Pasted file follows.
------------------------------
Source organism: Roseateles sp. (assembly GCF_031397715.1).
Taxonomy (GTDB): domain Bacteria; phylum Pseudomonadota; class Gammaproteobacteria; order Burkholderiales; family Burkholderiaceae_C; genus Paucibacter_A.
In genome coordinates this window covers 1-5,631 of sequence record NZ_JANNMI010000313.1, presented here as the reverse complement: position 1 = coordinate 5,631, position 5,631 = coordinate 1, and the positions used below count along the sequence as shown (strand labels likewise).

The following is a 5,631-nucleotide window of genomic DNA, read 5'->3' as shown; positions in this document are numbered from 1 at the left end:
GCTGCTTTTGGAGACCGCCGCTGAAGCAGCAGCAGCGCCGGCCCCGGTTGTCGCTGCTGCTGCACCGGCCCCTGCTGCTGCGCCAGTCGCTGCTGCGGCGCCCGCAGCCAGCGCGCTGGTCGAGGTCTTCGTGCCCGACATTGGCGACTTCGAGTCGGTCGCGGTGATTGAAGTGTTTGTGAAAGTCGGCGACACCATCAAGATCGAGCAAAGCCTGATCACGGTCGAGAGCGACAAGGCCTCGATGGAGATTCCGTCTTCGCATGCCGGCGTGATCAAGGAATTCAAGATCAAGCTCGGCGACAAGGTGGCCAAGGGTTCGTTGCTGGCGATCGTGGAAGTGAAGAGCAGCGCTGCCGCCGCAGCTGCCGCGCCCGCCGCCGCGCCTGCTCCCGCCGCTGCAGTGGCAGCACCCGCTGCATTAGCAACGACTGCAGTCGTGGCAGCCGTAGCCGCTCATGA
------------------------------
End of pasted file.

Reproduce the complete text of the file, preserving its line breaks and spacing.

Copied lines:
Source organism: Roseateles sp. (assembly GCF_031397715.1).
Taxonomy (GTDB): domain Bacteria; phylum Pseudomonadota; class Gammaproteobacteria; order Burkholderiales; family Burkholderiaceae_C; genus Paucibacter_A.
In genome coordinates this window covers 1-5,631 of sequence record NZ_JANNMI010000313.1, presented here as the reverse complement: position 1 = coordinate 5,631, position 5,631 = coordinate 1, and the positions used below count along the sequence as shown (strand labels likewise).

The following is a 5,631-nucleotide window of genomic DNA, read 5'->3' as shown; positions in this document are numbered from 1 at the left end:
GCTGCTTTTGGAGACCGCCGCTGAAGCAGCAGCAGCGCCGGCCCCGGTTGTCGCTGCTGCTGCACCGGCCCCTGCTGCTGCGCCAGTCGCTGCTGCGGCGCCCGCAGCCAGCGCGCTGGTCGAGGTCTTCGTGCCCGACATTGGCGACTTCGAGTCGGTCGCGGTGATTGAAGTGTTTGTGAAAGTCGGCGACACCATCAAGATCGAGCAAAGCCTGATCACGGTCGAGAGCGACAAGGCCTCGATGGAGATTCCGTCTTCGCATGCCGGCGTGATCAAGGAATTCAAGATCAAGCTCGGCGACAAGGTGGCCAAGGGTTCGTTGCTGGCGATCGTGGAAGTGAAGAGCAGCGCTGCCGCCGCAGCTGCCGCGCCCGCCGCCGCGCCTGCTCCCGCCGCTGCAGTGGCAGCACCCGCTGCATTAGCAACGACTGCAGTCGTGGCAGCCGTAGCCGCTCATGA